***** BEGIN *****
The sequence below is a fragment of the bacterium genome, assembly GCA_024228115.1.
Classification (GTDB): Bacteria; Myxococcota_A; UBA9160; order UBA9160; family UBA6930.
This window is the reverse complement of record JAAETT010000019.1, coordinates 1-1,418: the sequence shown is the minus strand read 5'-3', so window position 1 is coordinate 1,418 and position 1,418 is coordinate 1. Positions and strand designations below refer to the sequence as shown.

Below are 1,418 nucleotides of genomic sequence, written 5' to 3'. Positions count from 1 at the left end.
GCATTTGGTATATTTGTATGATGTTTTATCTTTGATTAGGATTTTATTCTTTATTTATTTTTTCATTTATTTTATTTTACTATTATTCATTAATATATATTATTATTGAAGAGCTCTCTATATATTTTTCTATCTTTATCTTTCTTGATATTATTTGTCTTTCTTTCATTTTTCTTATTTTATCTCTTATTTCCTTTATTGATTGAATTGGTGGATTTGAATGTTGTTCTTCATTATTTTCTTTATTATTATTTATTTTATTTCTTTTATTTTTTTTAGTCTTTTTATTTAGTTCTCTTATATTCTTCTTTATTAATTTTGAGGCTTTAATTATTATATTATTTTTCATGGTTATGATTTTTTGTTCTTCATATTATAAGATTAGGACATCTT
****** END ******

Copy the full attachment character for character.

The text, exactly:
The sequence below is a fragment of the bacterium genome, assembly GCA_024228115.1.
Classification (GTDB): Bacteria; Myxococcota_A; UBA9160; order UBA9160; family UBA6930.
This window is the reverse complement of record JAAETT010000019.1, coordinates 1-1,418: the sequence shown is the minus strand read 5'-3', so window position 1 is coordinate 1,418 and position 1,418 is coordinate 1. Positions and strand designations below refer to the sequence as shown.

Below are 1,418 nucleotides of genomic sequence, written 5' to 3'. Positions count from 1 at the left end.
GCATTTGGTATATTTGTATGATGTTTTATCTTTGATTAGGATTTTATTCTTTATTTATTTTTTCATTTATTTTATTTTACTATTATTCATTAATATATATTATTATTGAAGAGCTCTCTATATATTTTTCTATCTTTATCTTTCTTGATATTATTTGTCTTTCTTTCATTTTTCTTATTTTATCTCTTATTTCCTTTATTGATTGAATTGGTGGATTTGAATGTTGTTCTTCATTATTTTCTTTATTATTATTTATTTTATTTCTTTTATTTTTTTTAGTCTTTTTATTTAGTTCTCTTATATTCTTCTTTATTAATTTTGAGGCTTTAATTATTATATTATTTTTCATGGTTATGATTTTTTGTTCTTCATATTATAAGATTAGGACATCTT